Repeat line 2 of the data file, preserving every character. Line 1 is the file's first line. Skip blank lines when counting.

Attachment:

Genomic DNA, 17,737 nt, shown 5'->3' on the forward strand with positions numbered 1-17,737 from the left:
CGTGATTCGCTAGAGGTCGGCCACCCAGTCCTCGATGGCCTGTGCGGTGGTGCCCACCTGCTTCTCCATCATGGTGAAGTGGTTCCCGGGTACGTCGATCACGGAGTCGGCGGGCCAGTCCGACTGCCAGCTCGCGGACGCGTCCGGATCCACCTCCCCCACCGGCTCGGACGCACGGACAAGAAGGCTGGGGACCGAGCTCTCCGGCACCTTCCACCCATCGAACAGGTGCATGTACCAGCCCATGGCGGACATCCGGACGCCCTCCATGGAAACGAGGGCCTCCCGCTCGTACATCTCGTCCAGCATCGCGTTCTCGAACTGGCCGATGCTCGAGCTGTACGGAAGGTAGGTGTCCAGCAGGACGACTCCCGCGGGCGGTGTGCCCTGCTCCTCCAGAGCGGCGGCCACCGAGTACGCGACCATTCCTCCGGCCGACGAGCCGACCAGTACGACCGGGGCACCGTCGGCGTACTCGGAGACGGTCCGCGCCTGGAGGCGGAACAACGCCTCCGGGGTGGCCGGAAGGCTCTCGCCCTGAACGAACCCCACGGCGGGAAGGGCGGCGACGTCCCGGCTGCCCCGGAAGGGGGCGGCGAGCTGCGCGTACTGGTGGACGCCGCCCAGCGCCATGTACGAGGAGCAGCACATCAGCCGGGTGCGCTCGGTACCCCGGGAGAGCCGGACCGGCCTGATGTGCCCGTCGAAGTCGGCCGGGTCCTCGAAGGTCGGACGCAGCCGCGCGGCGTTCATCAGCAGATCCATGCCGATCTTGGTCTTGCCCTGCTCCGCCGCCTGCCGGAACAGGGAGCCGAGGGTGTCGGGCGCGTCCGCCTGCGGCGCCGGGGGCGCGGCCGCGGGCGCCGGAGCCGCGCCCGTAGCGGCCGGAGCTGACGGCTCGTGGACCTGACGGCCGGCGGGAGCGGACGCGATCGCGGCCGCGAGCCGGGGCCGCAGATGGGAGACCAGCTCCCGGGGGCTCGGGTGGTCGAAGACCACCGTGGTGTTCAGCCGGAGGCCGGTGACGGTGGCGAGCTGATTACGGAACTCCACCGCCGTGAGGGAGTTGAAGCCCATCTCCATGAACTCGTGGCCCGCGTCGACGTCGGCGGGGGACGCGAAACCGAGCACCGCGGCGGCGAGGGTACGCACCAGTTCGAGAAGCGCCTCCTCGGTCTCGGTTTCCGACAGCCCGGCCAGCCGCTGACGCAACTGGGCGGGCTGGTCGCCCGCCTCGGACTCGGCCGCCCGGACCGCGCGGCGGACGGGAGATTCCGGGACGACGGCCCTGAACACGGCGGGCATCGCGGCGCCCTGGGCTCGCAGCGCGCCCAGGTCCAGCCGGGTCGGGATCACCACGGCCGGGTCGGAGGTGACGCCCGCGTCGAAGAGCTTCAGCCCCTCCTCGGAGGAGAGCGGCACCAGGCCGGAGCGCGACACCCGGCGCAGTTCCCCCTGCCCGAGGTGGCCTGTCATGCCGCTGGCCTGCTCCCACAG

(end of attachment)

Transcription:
CGTGATTCGCTAGAGGTCGGCCACCCAGTCCTCGATGGCCTGTGCGGTGGTGCCCACCTGCTTCTCCATCATGGTGAAGTGGTTCCCGGGTACGTCGATCACGGAGTCGGCGGGCCAGTCCGACTGCCAGCTCGCGGACGCGTCCGGATCCACCTCCCCCACCGGCTCGGACGCACGGACAAGAAGGCTGGGGACCGAGCTCTCCGGCACCTTCCACCCATCGAACAGGTGCATGTACCAGCCCATGGCGGACATCCGGACGCCCTCCATGGAAACGAGGGCCTCCCGCTCGTACATCTCGTCCAGCATCGCGTTCTCGAACTGGCCGATGCTCGAGCTGTACGGAAGGTAGGTGTCCAGCAGGACGACTCCCGCGGGCGGTGTGCCCTGCTCCTCCAGAGCGGCGGCCACCGAGTACGCGACCATTCCTCCGGCCGACGAGCCGACCAGTACGACCGGGGCACCGTCGGCGTACTCGGAGACGGTCCGCGCCTGGAGGCGGAACAACGCCTCCGGGGTGGCCGGAAGGCTCTCGCCCTGAACGAACCCCACGGCGGGAAGGGCGGCGACGTCCCGGCTGCCCCGGAAGGGGGCGGCGAGCTGCGCGTACTGGTGGACGCCGCCCAGCGCCATGTACGAGGAGCAGCACATCAGCCGGGTGCGCTCGGTACCCCGGGAGAGCCGGACCGGCCTGATGTGCCCGTCGAAGTCGGCCGGGTCCTCGAAGGTCGGACGCAGCCGCGCGGCGTTCATCAGCAGATCCATGCCGATCTTGGTCTTGCCCTGCTCCGCCGCCTGCCGGAACAGGGAGCCGAGGGTGTCGGGCGCGTCCGCCTGCGGCGCCGGGGGCGCGGCCGCGGGCGCCGGAGCCGCGCCCGTAGCGGCCGGAGCTGACGGCTCGTGGACCTGACGGCCGGCGGGAGCGGACGCGATCGCGGCCGCGAGCCGGGGCCGCAGATGGGAGACCAGCTCCCGGGGGCTCGGGTGGTCGAAGACCACCGTGGTGTTCAGCCGGAGGCCGGTGACGGTGGCGAGCTGATTACGGAACTCCACCGCCGTGAGGGAGTTGAAGCCCATCTCCATGAACTCGTGGCCCGCGTCGACGTCGGCGGGGGACGCGAAACCGAGCACCGCGGCGGCGAGGGTACGCACCAGTTCGAGAAGCGCCTCCTCGGTCTCGGTTTCCGACAGCCCGGCCAGCCGCTGACGCAACTGGGCGGGCTGGTCGCCCGCCTCGGACTCGGCCGCCCGGACCGCGCGGCGGACGGGAGATTCCGGGACGACGGCCCTGAACACGGCGGGCATCGCGGCGCCCTGGGCTCGCAGCGCGCCCAGGTCCAGCCGGGTCGGGATCACCACGGCCGGGTCGGAGGTGACGCCCGCGTCGAAGAGCTTCAGCCCCTCCTCGGAGGAGAGCGGCACCAGGCCGGAGCGCGACACCCGGCGCAGTTCCCCCTGCCCGAGGTGGCCTGTCATGCCGCTGGCCTGCTCCCACAG